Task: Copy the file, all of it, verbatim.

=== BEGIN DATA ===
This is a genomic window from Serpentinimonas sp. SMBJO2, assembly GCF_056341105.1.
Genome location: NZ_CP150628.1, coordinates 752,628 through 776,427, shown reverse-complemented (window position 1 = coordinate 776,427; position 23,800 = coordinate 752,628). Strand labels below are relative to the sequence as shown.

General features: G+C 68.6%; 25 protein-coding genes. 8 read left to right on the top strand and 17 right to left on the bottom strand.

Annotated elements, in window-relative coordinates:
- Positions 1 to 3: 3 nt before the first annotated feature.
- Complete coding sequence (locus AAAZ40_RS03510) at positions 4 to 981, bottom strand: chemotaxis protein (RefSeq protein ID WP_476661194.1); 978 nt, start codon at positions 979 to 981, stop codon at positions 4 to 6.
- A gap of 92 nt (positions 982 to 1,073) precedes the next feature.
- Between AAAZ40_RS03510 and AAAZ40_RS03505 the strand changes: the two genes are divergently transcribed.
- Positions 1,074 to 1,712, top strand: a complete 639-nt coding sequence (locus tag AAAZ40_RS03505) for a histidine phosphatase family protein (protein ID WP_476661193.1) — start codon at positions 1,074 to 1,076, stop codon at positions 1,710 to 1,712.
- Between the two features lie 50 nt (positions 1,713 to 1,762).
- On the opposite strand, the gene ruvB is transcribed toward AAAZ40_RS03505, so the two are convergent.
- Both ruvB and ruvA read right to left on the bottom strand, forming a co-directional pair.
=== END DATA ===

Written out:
This is a genomic window from Serpentinimonas sp. SMBJO2, assembly GCF_056341105.1.
Genome location: NZ_CP150628.1, coordinates 752,628 through 776,427, shown reverse-complemented (window position 1 = coordinate 776,427; position 23,800 = coordinate 752,628). Strand labels below are relative to the sequence as shown.

General features: G+C 68.6%; 25 protein-coding genes. 8 read left to right on the top strand and 17 right to left on the bottom strand.

Annotated elements, in window-relative coordinates:
- Positions 1 to 3: 3 nt before the first annotated feature.
- Complete coding sequence (locus AAAZ40_RS03510) at positions 4 to 981, bottom strand: chemotaxis protein (RefSeq protein ID WP_476661194.1); 978 nt, start codon at positions 979 to 981, stop codon at positions 4 to 6.
- A gap of 92 nt (positions 982 to 1,073) precedes the next feature.
- Between AAAZ40_RS03510 and AAAZ40_RS03505 the strand changes: the two genes are divergently transcribed.
- Positions 1,074 to 1,712, top strand: a complete 639-nt coding sequence (locus tag AAAZ40_RS03505) for a histidine phosphatase family protein (protein ID WP_476661193.1) — start codon at positions 1,074 to 1,076, stop codon at positions 1,710 to 1,712.
- Between the two features lie 50 nt (positions 1,713 to 1,762).
- On the opposite strand, the gene ruvB is transcribed toward AAAZ40_RS03505, so the two are convergent.
- Both ruvB and ruvA read right to left on the bottom strand, forming a co-directional pair.